Sunday, April 27, 2014

Oh, the cuteness...........................

Well, we are very busy now.  We have already had 'orphans' brought in, mammals and 1 bird.  With every wind storm I get very nervous.  So much little ones have to deal with in the early lives.  We hope that when they are found, the finders do the correct thing and find a wildlife rehabilitator to care for them.  It's very important that this is done by someone licensed and permitted to care for the species in question.  Not all rehabilitators are the same and are permitted for various things.  Lives are at stake.  So much knowledge about proper diets and socialization with conspecifics is needed.  It is an insult to our profession when the average person 'decides' they can do what we do, successfully.
Moving on, we are full right now.  Having six Golden Eagles with different situations.  
Three are determined non-releasable and are awaiting the transfer to their forever homes in Oklahoma.  They will be going to a facility run by the Comanche Nation and be paired with another Golden Eagle.  If it's a good pairing, they will raise babies and those babies will be released into the wild.  What a wonderful program.  We have Eagles with two other Native aviaries in the U.S., another one in Oklahoma and one in New Mexico.  Thankfully, three more Native aviaries will be opening in the next year or so.  Two in Arizona and another in Montana.  These are great resources for wildlife rehabilitators and the Eagles we care for that cannot go back into the wild.
We are also caring for other Goldens, one that may or may not be releasable.  That bird is being flight tested to determine this.  We have a West Nile Golden that we are hoping, with time, will be returned to the wild.
 West Nile is a big problem here for our Eagles and other birds.  It effects different animals differently, some more severely with little chance for recovery.  It effects mammals and birds, a little differently, some problems being identical however.  Golden Eagles seem able to recover from it better than some species, at least that is the experience we have had.  Don't get me wrong, it's still a nasty illness, but we have had great success.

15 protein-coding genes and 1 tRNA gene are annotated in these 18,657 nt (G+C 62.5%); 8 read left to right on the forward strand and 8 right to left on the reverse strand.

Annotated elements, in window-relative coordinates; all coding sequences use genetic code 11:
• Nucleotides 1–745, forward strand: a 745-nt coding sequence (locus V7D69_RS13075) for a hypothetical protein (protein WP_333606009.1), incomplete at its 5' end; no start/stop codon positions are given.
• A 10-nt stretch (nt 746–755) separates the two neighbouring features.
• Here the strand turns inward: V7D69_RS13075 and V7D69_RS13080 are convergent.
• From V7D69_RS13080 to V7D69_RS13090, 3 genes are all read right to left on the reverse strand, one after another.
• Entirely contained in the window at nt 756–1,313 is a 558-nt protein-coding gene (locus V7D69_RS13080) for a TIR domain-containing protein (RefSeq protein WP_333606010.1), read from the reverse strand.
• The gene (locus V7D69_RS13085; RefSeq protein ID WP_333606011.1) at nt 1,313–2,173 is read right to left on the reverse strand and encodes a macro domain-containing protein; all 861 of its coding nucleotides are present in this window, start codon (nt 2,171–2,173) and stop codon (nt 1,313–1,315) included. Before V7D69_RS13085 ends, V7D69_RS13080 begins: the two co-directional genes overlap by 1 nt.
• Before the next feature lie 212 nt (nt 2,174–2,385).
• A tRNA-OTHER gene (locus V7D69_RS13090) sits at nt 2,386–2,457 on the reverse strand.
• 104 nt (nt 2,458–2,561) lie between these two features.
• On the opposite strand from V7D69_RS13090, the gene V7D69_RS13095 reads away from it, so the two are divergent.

We are searching for a suitable facility for two non-releasable Crows.  We have, what we believe to be a male and female and I paired them up since Crows (Corvids) do better in groups.   They are such social creatures. I LOVE, LOVE, LOVE Corvids.  They are so fun and challenging to work with.

We also have a Long-eared owl that came in with a fracture in his left wing that didn't require surgery.  We are hoping he can be released in time.  Cute little guy.
Always looks like he is surprised to see you.  We are also caring for a Raven that was electrocuted.  He came in recently and is still a handful.  His injuries have made him non-releasable.  He had been on the ground for at least 6 days as he is very thin and had been spotted by someone who called us about him.
Sadly, she was not able to catch him and it took 6 days for him to be found and by that time, he was very thin.  We are giving him subcutaneous fluids and force feeding him right now.  He is also on antibiotics for the contact injuries to both wings from the source of electricity that injured him.

We recently released a Great Horned owl that had come in with a fracture in his left wing.  He came from the Hanksville area of Utah.  Once the injury had healed, we flight tested him and eventually, was released near here in Price.

He was a young bird, so it was not necessary to return him to Hanksville.  We are very happy that he is now free and living like he should.

Well, that is just some of our patients right now.
Thanks for following this site,   Debbie


Feathered brothers and sisters, you came to us broken and as you bled…….we saw you desperate, dehydrated, desiccated, diseased, distressed, emaciated, famished, frayed, frightened, helpless, hungry, ragged, ravenous, shaken, shocked, shot, sickly, stressed, stunned, tattered, thirsty, traumatized, torn, weary and wounded. Defiantly, you stood us off with your last breath as we tried to tend to you. We saw you come in as cute, naked, fuzzy, cuddly youth, as mischievous, defiant adolescents, as fierce, regal rulers of the sky and as cunning, maimed elders whose time on earth was almost done. You endeared yourselves to us, bit us, charmed us, footed us, delighted us, hissed at us, talked to us, mantled at us, and graced us with your presence.

Some of you mended and were able to go on your way, never looking back. Some of you were injured in ways that prevented you from going, so you stayed with us to teach us…….And we came to love you. Others were too far gone, and you went home - where you fly free from pain with the Great One. All of you have touched us, and we are changed because of you.

used with permission by Arlene Powers